Shocked by his unexpected death, Kate becomes drawn into an investigation uncovering secrets about the grandmother she thought she knew and the man she never did. And she soon realises her questions are putting lives in danger...
©2006 Emma Cole; (P)2007 Oakhill Publishing
"This is crime writing at its most complex, intelligent best - exhausting and quite breathtaking" (EditRed.com)
I liked this one a lot. It took me a little time to warm to the narrator - perhaps because I'm more used to the English/male, rather than the Canadian/female voice, in my thrillers - but ultimately the narration was good.
The story reminded me of Robert Goddard novels - with a mystery from the past being investigated by a present-day descendant. The story followed several lines that all tied together nicely at the end, making it a worthwhile listen.
Couldn't turn it off...once I got into the story it was difficult to not listen to the very end.
I well read book that has you guessing trying to figure out the twists and turns -
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I like reading stories set in places I‘ve visited, so when in the synopsis I read: “When an old man strikes up a conversation with her on the steps of St. Paul's” I was hooked right away; turns out that was the best part!
I didn’t particularly enjoy the story, or the way the mystery unfolded. I’ve read many stories in which the plot unravelled slowly and I’ve enjoyed them because I liked the characters - Kate Murray on the other hand seemed rather dull and two-dimensional to me, so instead of just going with the flow I just wanted to get to the point already.
It was more annoying than suspenseful – a string of people end up dead, highly unconvincing coincidences, utterly preposterous connections between people… And the set ups! Sigh. **insert eye roll** For example: when Kate recalled talking to her grandmother and said [something to the effect of] “I was so unprepared for what she told me, that to this day I regret not taping it” ha ha ha ha I said to myself: Ok! Ok! I’ll pay attention to what comes next! Too obvious.
Overall: pretty unsatisfying.
Just love books.
I enjoyed this book and agree with other reviewers, it did start slow. This is a murder mystery story and if you like that Genre I would highly recommend it. Tara Ward did a fabulous job of narrating all the different characters and even using different accents quiet successfully. This made the book a pleasure to listen to. It is a long book about 13 hours but not too long for the story. I would have liked a few more "gasp" or "OMG" moments but I tend to find murder mysteries a little slow for my liking, hence the 3 star overall. A definite must for the murder mystery buffs out there though.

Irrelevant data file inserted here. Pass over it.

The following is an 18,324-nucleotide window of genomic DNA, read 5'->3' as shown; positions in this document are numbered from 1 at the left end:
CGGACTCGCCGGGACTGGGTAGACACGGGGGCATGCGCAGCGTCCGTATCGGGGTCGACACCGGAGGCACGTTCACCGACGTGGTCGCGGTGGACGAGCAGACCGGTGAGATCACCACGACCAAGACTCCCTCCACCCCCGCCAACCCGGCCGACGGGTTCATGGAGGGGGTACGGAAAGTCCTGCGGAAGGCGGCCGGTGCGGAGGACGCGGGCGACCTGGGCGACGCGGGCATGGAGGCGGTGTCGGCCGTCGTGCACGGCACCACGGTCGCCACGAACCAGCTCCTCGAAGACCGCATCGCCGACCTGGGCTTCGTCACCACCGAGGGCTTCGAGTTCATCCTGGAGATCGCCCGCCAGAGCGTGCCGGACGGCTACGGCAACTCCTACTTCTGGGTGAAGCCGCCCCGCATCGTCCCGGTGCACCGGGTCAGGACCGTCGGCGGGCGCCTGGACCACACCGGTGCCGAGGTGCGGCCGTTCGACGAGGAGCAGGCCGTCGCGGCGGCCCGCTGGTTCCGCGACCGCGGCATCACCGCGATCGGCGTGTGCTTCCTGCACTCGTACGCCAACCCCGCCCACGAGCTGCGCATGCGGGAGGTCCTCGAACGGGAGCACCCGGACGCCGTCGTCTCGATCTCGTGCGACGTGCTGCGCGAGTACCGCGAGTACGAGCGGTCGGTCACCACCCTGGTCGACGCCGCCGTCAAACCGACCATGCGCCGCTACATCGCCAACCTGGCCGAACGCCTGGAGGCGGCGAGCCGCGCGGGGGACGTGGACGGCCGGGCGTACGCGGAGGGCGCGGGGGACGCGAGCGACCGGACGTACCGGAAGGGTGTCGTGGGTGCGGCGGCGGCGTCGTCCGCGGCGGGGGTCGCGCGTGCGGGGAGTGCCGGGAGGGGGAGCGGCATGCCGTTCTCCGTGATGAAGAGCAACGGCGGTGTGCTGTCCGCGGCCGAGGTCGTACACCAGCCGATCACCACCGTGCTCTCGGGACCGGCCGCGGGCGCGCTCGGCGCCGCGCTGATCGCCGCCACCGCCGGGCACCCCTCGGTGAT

"A Mystery at it's Best."
Emma Cole's 'Every Secret Thing' was everything you'd want in a good old fashion mystery but there was nothing old fashion in this amazing modern style story for today's demanding listeners. Brilliant from beginning to end. I would certainly recommend it.
This book has induced me to write my first review. I loved it. Perhaps because I was born in 1947 and therefore heard many stories of the Second World War from my family, certainly because I particularly enjoy books that merge stories from different periods in time, this novel really caught my attention. I loved the modern detective story married to the gentle romance of the1940s protagonists. The author's use of language, her powers of description were so involving - I felt at certain major points in the novel that I was standing there with the characters. Emma Cole seemed to have such a deep connection to her main characters that I felt I knew them intimately and really cared about their fate. The narration was excellent with the exception of the Portuguese names but that's a very minor irritation which wouldn't bother most listeners. I hope there will be more books from Emma Cole. Another book that affected me similarly was Geraldine Brooks The People of the Book, also a superb novel
"Interesting story needed better narration"
I enjoyed the narrative, although it could have used better research and editing - Brits don't use constructions like 'I'll go check' and someone being murdered in a robbery in a quiet English village would be national news - but generally it was an entertaining story.
The main irritant for me was the narration. The narrator would be great for other books, but she was too old for the voice of the young protagonist. She also had to cope with a range of accents - a tough gig and one she didn't get right. Brits were comic exaggerations and other Europeans - from Portuguese to Dutch - mostly sounded Russian.
For those reasons it feels cheaply produced, at a rather expensive price!
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